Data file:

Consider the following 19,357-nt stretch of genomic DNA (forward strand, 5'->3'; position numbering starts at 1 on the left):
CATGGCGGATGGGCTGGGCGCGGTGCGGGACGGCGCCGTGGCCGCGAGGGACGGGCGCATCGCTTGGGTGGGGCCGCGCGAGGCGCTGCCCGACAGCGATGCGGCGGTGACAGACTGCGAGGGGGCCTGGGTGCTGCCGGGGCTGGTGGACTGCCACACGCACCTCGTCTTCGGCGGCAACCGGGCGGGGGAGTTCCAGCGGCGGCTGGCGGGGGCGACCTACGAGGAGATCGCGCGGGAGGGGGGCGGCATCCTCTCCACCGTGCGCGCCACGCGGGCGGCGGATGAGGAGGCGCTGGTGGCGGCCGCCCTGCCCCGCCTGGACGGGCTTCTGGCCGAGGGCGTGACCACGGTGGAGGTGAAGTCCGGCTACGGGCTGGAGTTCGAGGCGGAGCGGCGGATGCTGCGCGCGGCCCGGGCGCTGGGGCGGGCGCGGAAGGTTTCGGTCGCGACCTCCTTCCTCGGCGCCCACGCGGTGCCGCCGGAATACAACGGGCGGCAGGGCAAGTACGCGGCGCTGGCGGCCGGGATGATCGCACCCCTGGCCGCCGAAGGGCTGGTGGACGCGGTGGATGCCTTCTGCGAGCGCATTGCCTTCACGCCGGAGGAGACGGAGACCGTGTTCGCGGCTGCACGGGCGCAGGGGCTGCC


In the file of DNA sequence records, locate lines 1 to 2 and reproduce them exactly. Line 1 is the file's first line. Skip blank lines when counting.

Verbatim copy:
Consider the following 19,357-nt stretch of genomic DNA (forward strand, 5'->3'; position numbering starts at 1 on the left):
CATGGCGGATGGGCTGGGCGCGGTGCGGGACGGCGCCGTGGCCGCGAGGGACGGGCGCATCGCTTGGGTGGGGCCGCGCGAGGCGCTGCCCGACAGCGATGCGGCGGTGACAGACTGCGAGGGGGCCTGGGTGCTGCCGGGGCTGGTGGACTGCCACACGCACCTCGTCTTCGGCGGCAACCGGGCGGGGGAGTTCCAGCGGCGGCTGGCGGGGGCGACCTACGAGGAGATCGCGCGGGAGGGGGGCGGCATCCTCTCCACCGTGCGCGCCACGCGGGCGGCGGATGAGGAGGCGCTGGTGGCGGCCGCCCTGCCCCGCCTGGACGGGCTTCTGGCCGAGGGCGTGACCACGGTGGAGGTGAAGTCCGGCTACGGGCTGGAGTTCGAGGCGGAGCGGCGGATGCTGCGCGCGGCCCGGGCGCTGGGGCGGGCGCGGAAGGTTTCGGTCGCGACCTCCTTCCTCGGCGCCCACGCGGTGCCGCCGGAATACAACGGGCGGCAGGGCAAGTACGCGGCGCTGGCGGCCGGGATGATCGCACCCCTGGCCGCCGAAGGGCTGGTGGACGCGGTGGATGCCTTCTGCGAGCGCATTGCCTTCACGCCGGAGGAGACGGAGACCGTGTTCGCGGCTGCACGGGCGCAGGGGCTGCC